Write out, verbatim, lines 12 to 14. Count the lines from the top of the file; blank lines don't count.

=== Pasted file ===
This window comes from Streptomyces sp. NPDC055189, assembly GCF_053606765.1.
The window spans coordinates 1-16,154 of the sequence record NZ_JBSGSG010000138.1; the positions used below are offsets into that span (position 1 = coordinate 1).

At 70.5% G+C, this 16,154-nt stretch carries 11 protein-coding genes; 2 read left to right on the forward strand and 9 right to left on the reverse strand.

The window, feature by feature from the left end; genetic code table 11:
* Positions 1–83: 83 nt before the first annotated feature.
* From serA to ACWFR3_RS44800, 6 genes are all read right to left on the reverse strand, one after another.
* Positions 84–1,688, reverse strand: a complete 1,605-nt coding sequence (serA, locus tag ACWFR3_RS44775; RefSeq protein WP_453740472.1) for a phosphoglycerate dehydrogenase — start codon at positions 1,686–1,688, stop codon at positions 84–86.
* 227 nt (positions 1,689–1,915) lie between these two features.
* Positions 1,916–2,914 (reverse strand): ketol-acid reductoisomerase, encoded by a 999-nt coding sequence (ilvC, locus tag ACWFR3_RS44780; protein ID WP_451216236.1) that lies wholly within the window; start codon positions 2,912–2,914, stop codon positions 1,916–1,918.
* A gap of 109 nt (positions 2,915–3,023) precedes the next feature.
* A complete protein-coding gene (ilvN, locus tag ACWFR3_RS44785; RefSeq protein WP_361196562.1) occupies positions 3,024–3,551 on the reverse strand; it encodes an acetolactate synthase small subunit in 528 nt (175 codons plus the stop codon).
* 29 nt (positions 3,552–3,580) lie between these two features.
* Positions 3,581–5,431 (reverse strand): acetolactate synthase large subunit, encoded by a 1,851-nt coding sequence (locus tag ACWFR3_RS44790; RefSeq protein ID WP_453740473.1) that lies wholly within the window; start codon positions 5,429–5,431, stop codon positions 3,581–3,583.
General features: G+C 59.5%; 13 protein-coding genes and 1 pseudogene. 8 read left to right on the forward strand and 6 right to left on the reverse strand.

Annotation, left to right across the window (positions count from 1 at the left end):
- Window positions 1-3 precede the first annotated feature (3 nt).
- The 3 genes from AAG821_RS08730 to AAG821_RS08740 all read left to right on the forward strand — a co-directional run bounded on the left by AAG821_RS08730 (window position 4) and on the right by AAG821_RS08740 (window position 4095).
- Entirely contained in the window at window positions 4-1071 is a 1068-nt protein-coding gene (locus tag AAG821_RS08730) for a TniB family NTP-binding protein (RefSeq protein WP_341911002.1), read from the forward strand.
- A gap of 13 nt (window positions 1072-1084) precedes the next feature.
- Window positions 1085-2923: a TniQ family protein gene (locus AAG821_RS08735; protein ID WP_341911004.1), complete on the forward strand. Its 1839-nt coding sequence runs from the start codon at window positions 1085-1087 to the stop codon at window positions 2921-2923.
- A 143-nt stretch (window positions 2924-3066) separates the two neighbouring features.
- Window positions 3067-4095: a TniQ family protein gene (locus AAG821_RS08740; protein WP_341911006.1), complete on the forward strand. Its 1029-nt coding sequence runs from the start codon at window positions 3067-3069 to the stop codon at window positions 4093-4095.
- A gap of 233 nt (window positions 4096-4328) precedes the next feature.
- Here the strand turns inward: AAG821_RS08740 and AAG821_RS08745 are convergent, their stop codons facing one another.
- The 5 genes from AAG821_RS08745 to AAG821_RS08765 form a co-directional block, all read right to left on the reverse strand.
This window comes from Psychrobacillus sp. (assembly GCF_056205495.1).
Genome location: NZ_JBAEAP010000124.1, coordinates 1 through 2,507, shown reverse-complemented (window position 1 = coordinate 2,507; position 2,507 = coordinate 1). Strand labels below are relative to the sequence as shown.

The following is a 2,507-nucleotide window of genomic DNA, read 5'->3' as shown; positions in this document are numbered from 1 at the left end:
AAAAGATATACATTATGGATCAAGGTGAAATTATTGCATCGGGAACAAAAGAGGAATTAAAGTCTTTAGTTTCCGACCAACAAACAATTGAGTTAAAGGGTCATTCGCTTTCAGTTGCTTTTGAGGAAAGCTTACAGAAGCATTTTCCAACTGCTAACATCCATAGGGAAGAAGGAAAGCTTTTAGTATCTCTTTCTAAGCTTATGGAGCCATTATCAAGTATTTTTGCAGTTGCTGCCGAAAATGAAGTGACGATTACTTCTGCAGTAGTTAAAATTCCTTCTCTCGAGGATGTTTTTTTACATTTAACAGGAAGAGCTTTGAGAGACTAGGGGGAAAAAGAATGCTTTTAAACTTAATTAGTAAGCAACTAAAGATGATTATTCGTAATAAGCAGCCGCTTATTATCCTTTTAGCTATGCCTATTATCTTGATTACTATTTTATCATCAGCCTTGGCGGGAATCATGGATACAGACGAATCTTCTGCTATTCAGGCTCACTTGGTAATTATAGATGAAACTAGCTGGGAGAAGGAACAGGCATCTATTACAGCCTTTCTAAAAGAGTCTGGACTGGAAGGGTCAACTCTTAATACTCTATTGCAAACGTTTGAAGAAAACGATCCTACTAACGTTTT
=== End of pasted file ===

* 29 nt (positions 3,552–3,580) lie between these two features.
* Positions 3,581–5,431 (reverse strand): acetolactate synthase large subunit, encoded by a 1,851-nt coding sequence (locus tag ACWFR3_RS44790; RefSeq protein ID WP_453740473.1) that lies wholly within the window; start codon positions 5,429–5,431, stop codon positions 3,581–3,583.
General features: G+C 59.5%; 13 protein-coding genes and 1 pseudogene. 8 read left to right on the forward strand and 6 right to left on the reverse strand.